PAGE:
Dynamics CRM and Azure Scheduler – The final pieces of the puzzle

Lately it has been quite hectic at the office, project deadlines were shifting, functionality was added and project issues had to be resolved. Not the most optimal situation to write blog articles.
Fortunately, things calmed down. Time to pick up this quest again.

Puzzle

In the previous article I focussed on the Azure webjob. It turns out that the basic techniques required to write web jobs are pretty straight forward. It costed me a little while, but now I did solve the puzzle. Time for an update…

WebJobs

Azure WebJobs is one of the most cool features in the Azure stack. Basically you can throw anything at it, and instruct to run as a webjob.
In my case I wrote a simple windows console application in which I’m able to receive command line arguments (parameters).
In case there are parameters, these are written to the console. Not particulary rocket science.

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If you want to go easy you can publish the project from within Visual Studio to Azure (in that case you need to have the Azure SDK installed, and you need to choose Azure WebJob as the project type).
What the Visual Studio wizard does for you is create an Azure WebApp. Within the Azure WebApp you can add any Azure Webjob you want.

In case you want to do it manually, you need to create the Azure WebApp by hand and create a zip file containing the entire contents of the Bin\Debug or Bin\Release folder in a zip file. Thus all dll’s, config files, resources etc.

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Once done, you can create in the Azure Management Portal a new WebJob using the zip file you just created. I’ll go for the manual route….

Within the Azure WebApp created (“myazurewebjobs”), I go to the WebJobs tab and click on the link “Add a new Job”. The following popup appears.

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I enter the name, choose the zip file I created before and specify that the WebJob has to run on demand. Remember I want to use it from within the Azure Job Scheduler.
I click the apply button and the job is created and executed.

This was the simple part!

Now we have come to this point we need to do three more things:

  1. pass parameters to the newly created webjob.
  2. determine what the credentials are and what url to call in order to run the webjob.
  3. call the webjob using parameters from within the Azure Job Scheduler.

Some googling learned me that passing parameters to a WebJob is simple. The WebJob is activated by calling an URL. In order to pass parameters, the URL needs to be enriched with the argument:

?arguments=arg1 arg2 argN

Now the tricky part, determine the Url.

The basic url syntax is:

https://{userName}:{password}@{WebAppName}.scm.azurewebsites.net/api/triggeredwebjobs/{WebJobName}/run

behind the run we have to append the argument containing the arguments for the WebJob.

https://{userName}:{password}@{WebAppName}.scm.azurewebsites.net/api/triggeredwebjobs/{WebJobName}/run?arguments=arg1 arg2 argN

The username, password, webappname and webjobname can be retrieved from the AzurePortal, by going to the dashboard of our Azure WebApp and click the link “Download the publish profile”.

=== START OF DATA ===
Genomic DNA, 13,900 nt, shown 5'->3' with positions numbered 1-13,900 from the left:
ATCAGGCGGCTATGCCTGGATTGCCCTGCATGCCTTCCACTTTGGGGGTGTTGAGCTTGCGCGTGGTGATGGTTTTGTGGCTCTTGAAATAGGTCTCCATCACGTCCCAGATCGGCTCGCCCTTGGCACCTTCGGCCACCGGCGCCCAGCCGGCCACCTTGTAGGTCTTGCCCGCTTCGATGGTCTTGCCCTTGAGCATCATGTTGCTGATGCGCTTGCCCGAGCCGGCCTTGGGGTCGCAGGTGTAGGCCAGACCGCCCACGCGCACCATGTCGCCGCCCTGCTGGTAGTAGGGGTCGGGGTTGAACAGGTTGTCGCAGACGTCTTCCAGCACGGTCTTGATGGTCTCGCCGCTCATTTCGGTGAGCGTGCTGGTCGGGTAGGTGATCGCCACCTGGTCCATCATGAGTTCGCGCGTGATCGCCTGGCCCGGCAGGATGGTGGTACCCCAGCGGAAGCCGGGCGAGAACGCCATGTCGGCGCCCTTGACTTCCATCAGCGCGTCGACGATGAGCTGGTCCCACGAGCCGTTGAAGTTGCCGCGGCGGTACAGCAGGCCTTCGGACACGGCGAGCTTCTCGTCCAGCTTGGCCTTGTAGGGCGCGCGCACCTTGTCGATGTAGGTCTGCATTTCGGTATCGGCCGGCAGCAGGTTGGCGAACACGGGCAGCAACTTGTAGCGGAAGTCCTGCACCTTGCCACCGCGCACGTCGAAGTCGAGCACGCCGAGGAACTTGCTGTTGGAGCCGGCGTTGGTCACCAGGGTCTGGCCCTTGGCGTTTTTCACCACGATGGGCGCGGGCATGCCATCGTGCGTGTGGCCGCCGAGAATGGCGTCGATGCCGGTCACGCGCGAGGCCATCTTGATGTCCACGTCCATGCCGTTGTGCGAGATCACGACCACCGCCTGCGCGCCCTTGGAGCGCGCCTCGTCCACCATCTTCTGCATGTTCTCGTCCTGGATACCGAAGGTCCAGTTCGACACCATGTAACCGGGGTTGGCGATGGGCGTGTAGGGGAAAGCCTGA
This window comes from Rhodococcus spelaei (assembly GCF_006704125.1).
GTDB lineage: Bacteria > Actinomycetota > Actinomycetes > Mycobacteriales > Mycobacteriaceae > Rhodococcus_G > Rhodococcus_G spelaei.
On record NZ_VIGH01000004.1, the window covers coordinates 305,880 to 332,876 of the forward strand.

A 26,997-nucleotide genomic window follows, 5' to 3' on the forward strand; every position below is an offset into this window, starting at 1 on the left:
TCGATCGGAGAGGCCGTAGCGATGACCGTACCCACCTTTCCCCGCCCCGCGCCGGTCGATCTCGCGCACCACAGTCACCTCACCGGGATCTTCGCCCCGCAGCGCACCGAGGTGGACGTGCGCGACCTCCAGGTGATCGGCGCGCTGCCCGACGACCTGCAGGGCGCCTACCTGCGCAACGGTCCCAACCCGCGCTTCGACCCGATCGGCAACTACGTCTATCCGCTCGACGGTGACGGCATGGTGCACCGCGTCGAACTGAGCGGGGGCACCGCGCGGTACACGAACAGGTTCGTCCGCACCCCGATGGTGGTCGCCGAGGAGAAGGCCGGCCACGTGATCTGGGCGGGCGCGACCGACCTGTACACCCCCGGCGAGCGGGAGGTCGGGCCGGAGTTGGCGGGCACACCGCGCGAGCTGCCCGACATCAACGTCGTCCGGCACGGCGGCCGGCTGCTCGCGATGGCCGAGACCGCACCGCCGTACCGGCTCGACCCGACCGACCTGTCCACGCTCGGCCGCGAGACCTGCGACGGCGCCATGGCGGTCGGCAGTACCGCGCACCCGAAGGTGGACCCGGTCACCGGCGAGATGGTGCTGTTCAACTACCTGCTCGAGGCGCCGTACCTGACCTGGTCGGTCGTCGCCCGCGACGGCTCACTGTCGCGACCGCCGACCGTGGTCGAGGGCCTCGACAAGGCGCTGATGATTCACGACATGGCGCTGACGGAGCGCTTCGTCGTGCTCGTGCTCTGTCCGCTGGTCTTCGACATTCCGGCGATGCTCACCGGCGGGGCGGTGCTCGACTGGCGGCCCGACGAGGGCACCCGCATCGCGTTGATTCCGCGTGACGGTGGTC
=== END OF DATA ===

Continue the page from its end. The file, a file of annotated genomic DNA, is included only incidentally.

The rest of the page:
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Once downloaded open the file and get the username, password. The webAppName and WebJobName can be retrieved from the portal. In my case the WebAppName = “myazurewebjobs” and my WebJobName = “MyFirstWebJob”

Assembled the string might look like this (this is just an example):

https://$TestAzureWebJob1:XqnZaghFedb2urgqfWntf6ZZZSWw6QN8EqpyqmPfznPNxx2Nqf7uY3pjAEftB@testazurewebjob1.scm.azurewebsites.net/api/triggeredwebjobs/TestAzureWebJob/run?arguments=This is sooo cool!

Having the string assembled, it is time to go to the Azure Job Scheduler

Azure Job Scheduler

In the Azure Job Scheduler (in my case “Scheduler Demo”) I go to the Jobs tab, and click the Add (“+”) button in the bottom of the screen. I pick the option to add a new job to the Job Scheduler.

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In the first strap I have to specify the Azure region and the Job Collection I want to add the job to. Then I go to the next step, which is the most interesting one.

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In order to execute the Azure WebJob we have to do a HTTP POST using the URL (with parameters) we constructed before. Once entered I go the final step.

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In the schedule step, I choose for a One-time job, starting Now. This will mimic the situation we will face when using the scheduler from CRM.

Once done, we can verify on the history tab if the Scheduler job executed succesfully.

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Finally we can go to the web job we created before to check if it did run.

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As you can see, the parameters passed on the URL are coming in as seperate parameters. Which means we have full control over the situation.

Wow, what have we done?

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Right now we have implemented the logic for the Azure Job Scheduler, we have implemented an Azure WebJob and we hooked up the Azure Scheduler to the Azure WebJob.

What remains is hooking up Dynamics CRM. That part will be covered in the next article.

I hope you enjoy the ride, till so far!

2 thoughts on “Dynamics CRM and Azure Scheduler – The final pieces of the puzzle

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